a, Lap-shear test geometry in which interfacial failure by peeling was observed for S0.1 gel ribbons glued by spreading 6 μl of TM-50 silica solution (l = 5 mm, w = 2 mm and h = 5 mm). b, Force–displacement curves for PDMA S0.1/S0.1 lap joints. Adhesive failure by interfacial peeling was observed. All gel ribbons were cut from the same gel plate and the tensile modulus was measured to be E ≈ 8.1 ± 1.0 kPa (error is s.d.). From the measured failure force, the adhesion energy can be estimated to be 6.2 ± 1.4 J m−2 (error is s.d.).

Extended Data Figure 3 Lap-shear test of PDMA S0.1 gels glued by various particle solutions.

In order of increasing deformation at the breaking point are shown the adhesive failure by interfacial peeling in CNT-Thy (grey), CNC1 (green), SM-30 (yellow) and HS-40 (purple). Fracture outside the junction occurred for TM-50 (blue) and AL-30 (red). Lap-joint dimensions were l = 5 mm, w = 5 mm and h = 2 mm. 6 μl of solution was spread to make the junction.

Extended Data Figure 4 Gluing gels of different stiffness or chemical nature.

a, Force–displacement curve for an assembly made of soft PDMA S0.1 and rigid PDMA S1.5 (red triangles) gels glued by TM-50 solution. For comparison the results obtained under identical conditions for the symmetric PDMA S0.1/S0 assembly are plotted (blue circles). Lap-joint dimensions were l = 10 mm, w = 5 mm and h = 2 mm. 15 μl of TM-50 solution was spread to make the junction. b, Glued at their preparation state, both PDMA S0.1 and PDMA S1.5 gels initially had the same size (diameter of about 10 mm). The picture shows gels after 5 h of swelling in deionized water. The highly crosslinked PDMA S1.5 gel (top piece) is less swollen than the PDMA S0.1 gel (bottom piece). Interfacial stresses induced by heterogeneous overswelling considerably exceed the shear stresses applied in the mechanical lap-shear test of a and lead to interfacial failure during immersion and overswelling in water. De-bonding was slow. c, Lap-shear force–displacement trace for the gelatine and S0.1 PDMA gel assembly (green stars) glued by spreading TM-50 silica solution. The failure occurred outside the lap joint and the fatal crack propagated in tension mode.

Extended Data Figure 5 Gluing overswollen gels and overswelling glued gels.

a, Adhesion energy of joints made of PDMA S0.1 hydrogels swollen before being glued with AL-30 silica solutions to various degrees of swelling Q (in blue) and adhesion energy of joints made of S0.1 hydrogels glued with TM-50 silica solutions at as-synthesized swelling degree (Q0 ≈ 8.5) and after being immersed in water and swollen to reach the maximum, equilibrium swelling degree, Qe ≈ 41 (in red) (error bars are s.d.). When S0.1 gels were glued with AL-30 particles at the as-synthesized state, bulk failure systematically occurred outside the junction even when the joints were very short, narrow and thick. To induce peeling (interfacial failure) making cuts at the interface was necessary. b, Lap-shear test for PDMA S0.1/S0.1 assembly glued by TM-50 silica at the preparation state, Q0 (blue circles) and after swelling in water for three days and attaining maximum equilibrium swelling Qe (red circles). c, Mechanical behaviour of a nanocomposite sample that can be considered as a model of the interfacial adhesive layer. Engineering stress is plotted as a function of strain. The loading–unloading cycle at the gel preparation conditions (green line) shows a large hysteresis. At equilibrium swelling (red dashed line) the hysteresis and dissipation were very weak. Low dissipation at swelling equilibrium is responsible for a relatively weaker adhesion after immersion in water.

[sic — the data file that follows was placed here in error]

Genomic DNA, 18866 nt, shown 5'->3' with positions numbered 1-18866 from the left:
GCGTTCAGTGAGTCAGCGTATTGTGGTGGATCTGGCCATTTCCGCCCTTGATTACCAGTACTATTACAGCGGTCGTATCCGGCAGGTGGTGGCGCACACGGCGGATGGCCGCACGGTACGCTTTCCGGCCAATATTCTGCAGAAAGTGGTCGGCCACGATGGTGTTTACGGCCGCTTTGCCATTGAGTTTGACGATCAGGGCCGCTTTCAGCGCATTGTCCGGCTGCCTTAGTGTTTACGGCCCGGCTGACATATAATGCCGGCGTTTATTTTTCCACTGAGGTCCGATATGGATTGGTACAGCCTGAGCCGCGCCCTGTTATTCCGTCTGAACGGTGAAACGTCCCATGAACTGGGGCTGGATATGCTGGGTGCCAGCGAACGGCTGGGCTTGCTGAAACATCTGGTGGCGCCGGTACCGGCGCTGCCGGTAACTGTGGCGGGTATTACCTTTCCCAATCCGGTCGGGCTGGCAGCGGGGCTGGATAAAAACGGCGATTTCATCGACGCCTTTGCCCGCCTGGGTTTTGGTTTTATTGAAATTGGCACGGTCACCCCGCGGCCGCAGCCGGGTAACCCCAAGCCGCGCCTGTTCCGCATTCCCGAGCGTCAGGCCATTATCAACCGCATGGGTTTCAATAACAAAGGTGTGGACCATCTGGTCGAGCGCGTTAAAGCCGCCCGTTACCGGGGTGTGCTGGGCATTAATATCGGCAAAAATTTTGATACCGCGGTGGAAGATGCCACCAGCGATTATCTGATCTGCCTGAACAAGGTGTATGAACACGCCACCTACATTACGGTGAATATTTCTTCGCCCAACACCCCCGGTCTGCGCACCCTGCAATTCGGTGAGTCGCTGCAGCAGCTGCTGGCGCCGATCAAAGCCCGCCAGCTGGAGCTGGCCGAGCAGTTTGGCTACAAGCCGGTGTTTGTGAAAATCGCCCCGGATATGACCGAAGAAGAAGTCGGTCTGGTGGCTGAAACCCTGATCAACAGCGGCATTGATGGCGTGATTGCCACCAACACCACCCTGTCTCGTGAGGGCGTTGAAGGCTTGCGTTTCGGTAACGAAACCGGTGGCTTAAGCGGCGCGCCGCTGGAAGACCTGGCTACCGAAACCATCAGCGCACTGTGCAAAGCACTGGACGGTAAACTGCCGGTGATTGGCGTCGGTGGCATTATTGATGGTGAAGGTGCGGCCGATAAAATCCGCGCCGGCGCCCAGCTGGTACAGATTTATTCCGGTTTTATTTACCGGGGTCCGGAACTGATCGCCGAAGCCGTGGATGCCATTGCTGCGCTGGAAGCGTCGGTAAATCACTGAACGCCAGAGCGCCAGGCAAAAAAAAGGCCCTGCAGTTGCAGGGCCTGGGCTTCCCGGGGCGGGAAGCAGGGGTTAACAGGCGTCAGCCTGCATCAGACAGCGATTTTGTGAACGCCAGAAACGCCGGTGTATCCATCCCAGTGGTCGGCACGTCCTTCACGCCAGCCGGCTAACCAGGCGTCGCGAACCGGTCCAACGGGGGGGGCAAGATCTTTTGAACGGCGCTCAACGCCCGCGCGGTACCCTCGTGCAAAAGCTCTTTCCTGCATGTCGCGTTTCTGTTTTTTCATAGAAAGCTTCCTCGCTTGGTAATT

Extended Data Table 1 Hydrogels

Supplementary information

Lap-shear test of adhesion for a PDMA S0.1 hydrogel assembly glued with TM-50 silica solution

Failure by fracture occurs outside the junctions (MOV 4958 kb)

Lap-shear test of adhesion for a PDMA S0.1 hydrogel swollen in water to maximum swelling degree Qe

The PDMA S0.1/S0.1 lap joint glued with TM-50 silica solution at as-synthesized conditions, immersed in water for two days to reach swelling equilibrium fails by interfacial peeling. (MOV 986 kb)

Lap-shear test of adhesion of calf liver ribbons glued with TM-50 silica solution (MOV 3959 kb)

PowerPoint slides

Rights and permissions

Reprints and Permissions

About this article

Cite this article

Rose, S., Prevoteau, A., Elzière, P. et al. Nanoparticle solutions as adhesives for gels and biological tissues. Nature 505, 382–385 (2014). https://doi.org/10.1038/nature12806

Download citation

Further reading

Comments

By submitting a comment you agree to abide by our Terms and Community Guidelines. If you find something abusive or that does not comply with our terms or guidelines please flag it as inappropriate.

Search

Quick links

Nature Briefing

Sign up for the Nature Briefing newsletter — what matters in science, free to your inbox daily.

Get the most important science stories of the day, free in your inbox. Sign up for Nature Briefing